Robins Matinee

THERE come to my window sometimes to my door 

Two dear robin red-breasts, each morning, at four; 

They sit in the elm tree, with fluttering wing, 

And, hid in the branches, they merrily sing. 

They have black-banded surplice, with note-books 


Made of whispering leaves, and their covers so green; 

They have galleries, too, and a high architrave, 

A choir-loft, and aisles, with a pulpit and nave. 

Their windows are Gothic, of sunniest hues, 

Glazed, curtained, and washed with the purest of dews. 

Perched close together, so lovingly there, 

Responding in anthem, and chanting, and prayer, 

I love every strain that our birdies prolong, 

For God and his angels delight in their song. 

One morning I woke with the light at my door; 

My robins were there; it was just striking four! 

How quickly they sang to me! Note after note 

Poured silvery streams from the quick-throbbing throat 

Now abrupt, then a chirp, now a pert, funny twirl,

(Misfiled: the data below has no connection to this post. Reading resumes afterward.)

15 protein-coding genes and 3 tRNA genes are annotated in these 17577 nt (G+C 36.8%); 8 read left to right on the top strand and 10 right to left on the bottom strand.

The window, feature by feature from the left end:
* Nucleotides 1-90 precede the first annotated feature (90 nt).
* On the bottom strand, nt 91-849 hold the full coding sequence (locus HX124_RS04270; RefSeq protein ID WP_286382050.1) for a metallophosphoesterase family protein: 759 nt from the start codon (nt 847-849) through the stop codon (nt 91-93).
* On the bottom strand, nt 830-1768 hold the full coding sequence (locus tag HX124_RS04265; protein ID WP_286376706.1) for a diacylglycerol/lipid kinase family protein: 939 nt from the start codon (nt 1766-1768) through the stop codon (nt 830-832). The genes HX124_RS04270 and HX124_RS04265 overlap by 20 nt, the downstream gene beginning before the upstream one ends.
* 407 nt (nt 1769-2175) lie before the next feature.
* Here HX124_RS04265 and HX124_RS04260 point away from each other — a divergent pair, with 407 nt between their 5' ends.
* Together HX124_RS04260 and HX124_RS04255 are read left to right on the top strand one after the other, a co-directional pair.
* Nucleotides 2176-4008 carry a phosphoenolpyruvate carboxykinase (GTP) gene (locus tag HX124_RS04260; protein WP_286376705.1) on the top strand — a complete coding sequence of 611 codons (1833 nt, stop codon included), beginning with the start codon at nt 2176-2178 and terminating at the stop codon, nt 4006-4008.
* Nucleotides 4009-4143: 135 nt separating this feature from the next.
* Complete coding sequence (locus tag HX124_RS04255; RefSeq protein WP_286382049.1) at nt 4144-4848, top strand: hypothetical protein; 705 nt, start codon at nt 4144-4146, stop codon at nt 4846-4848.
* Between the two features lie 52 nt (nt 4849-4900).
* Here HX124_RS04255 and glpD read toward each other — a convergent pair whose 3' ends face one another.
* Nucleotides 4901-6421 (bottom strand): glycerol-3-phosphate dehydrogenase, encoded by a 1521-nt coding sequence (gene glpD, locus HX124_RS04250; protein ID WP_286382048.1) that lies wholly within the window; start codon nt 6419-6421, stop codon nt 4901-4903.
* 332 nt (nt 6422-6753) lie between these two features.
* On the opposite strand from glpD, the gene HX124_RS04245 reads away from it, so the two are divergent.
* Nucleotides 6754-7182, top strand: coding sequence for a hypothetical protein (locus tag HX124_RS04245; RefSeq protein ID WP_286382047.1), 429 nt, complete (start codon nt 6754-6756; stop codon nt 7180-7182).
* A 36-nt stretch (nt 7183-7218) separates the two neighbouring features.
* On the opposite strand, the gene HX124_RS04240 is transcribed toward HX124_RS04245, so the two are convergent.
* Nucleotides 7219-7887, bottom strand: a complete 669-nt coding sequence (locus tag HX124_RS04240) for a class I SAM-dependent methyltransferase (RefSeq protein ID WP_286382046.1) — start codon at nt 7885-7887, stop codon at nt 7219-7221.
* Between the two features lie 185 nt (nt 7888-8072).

Like the full, ringing laugh of a musical girl; 

Now cadences deep, then a trill; and the strain 

Repeats all in octaves, again and again, 

Till nature, responsive, from hillside and lawn, 

Awakes at the notes of the robins at morn. 

The day-star hangs low on the brow of the hill, 

Afar in the wood moans the sad whippoorwill, 

The herds are home-coming, at ease, through the grass, 

And cozily browsing the flowers as they pass, 

The watch-dog is rousing the house with his bark, 

The dairy-maid springs to her toil with the lark, 

The crickets are chirping, close by on the bough, 

There is croaking for rain, though it rained but just now; 

The sweetest, and purest, most welcome of all, 

My own matinee robins still warble their call. 

They have opened a church in the old elm tree, 

And are preaching true sermons of duty to me. 

The dawn-light may greet me for many a day, 

The dust-flake and heat-drop be thick in my way, 

My heart may grow sad as I journey along, 

My roof-tree be leafless, all silent its song, 

But oft shall I think of the window and door 

Where my pet robins caroled each morning at four.

Little Corporal.



See, upon that apple tree, 
Little robins two and three,
In the nest they lie. 
Don't disturb them, children dear, 
But in kindness leave them there
Till they learn to fly.
See! The mother-bird appear?, 
Fluttering, chirping, for she fears
You will harm her brood. 
How distressed she seems to be 
When we go BY near the tree;
Let us not intrude;
God, who made the earth and sky, 
Made the little birds that fly
In the open air,
And he hears them when they sing, 
Whether still or on the wing,
And they have his care.